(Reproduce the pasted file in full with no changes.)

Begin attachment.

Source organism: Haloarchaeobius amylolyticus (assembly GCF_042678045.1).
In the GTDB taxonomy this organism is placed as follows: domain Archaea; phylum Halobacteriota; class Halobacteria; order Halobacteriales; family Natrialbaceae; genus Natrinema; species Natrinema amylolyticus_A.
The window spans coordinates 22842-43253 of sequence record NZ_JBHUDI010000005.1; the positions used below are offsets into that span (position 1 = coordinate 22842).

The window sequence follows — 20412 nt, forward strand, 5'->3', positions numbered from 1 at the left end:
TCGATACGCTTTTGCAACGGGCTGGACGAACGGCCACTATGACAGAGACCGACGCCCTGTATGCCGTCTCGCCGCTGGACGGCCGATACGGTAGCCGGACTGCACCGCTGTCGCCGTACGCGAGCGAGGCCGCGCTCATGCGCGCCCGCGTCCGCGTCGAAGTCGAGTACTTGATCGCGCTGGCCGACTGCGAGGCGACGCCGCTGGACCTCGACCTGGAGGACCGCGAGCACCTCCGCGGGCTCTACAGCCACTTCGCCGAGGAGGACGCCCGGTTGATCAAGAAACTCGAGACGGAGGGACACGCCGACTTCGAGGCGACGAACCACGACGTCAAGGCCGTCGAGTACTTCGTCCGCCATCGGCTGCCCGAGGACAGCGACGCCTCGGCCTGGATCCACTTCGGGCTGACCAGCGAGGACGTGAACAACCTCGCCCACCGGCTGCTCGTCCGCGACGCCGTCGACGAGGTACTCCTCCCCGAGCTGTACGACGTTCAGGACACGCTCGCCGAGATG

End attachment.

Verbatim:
Source organism: Haloarchaeobius amylolyticus (assembly GCF_042678045.1).
In the GTDB taxonomy this organism is placed as follows: domain Archaea; phylum Halobacteriota; class Halobacteria; order Halobacteriales; family Natrialbaceae; genus Natrinema; species Natrinema amylolyticus_A.
The window spans coordinates 22842-43253 of sequence record NZ_JBHUDI010000005.1; the positions used below are offsets into that span (position 1 = coordinate 22842).

The window sequence follows — 20412 nt, forward strand, 5'->3', positions numbered from 1 at the left end:
TCGATACGCTTTTGCAACGGGCTGGACGAACGGCCACTATGACAGAGACCGACGCCCTGTATGCCGTCTCGCCGCTGGACGGCCGATACGGTAGCCGGACTGCACCGCTGTCGCCGTACGCGAGCGAGGCCGCGCTCATGCGCGCCCGCGTCCGCGTCGAAGTCGAGTACTTGATCGCGCTGGCCGACTGCGAGGCGACGCCGCTGGACCTCGACCTGGAGGACCGCGAGCACCTCCGCGGGCTCTACAGCCACTTCGCCGAGGAGGACGCCCGGTTGATCAAGAAACTCGAGACGGAGGGACACGCCGACTTCGAGGCGACGAACCACGACGTCAAGGCCGTCGAGTACTTCGTCCGCCATCGGCTGCCCGAGGACAGCGACGCCTCGGCCTGGATCCACTTCGGGCTGACCAGCGAGGACGTGAACAACCTCGCCCACCGGCTGCTCGTCCGCGACGCCGTCGACGAGGTACTCCTCCCCGAGCTGTACGACGTTCAGGACACGCTCGCCGAGATG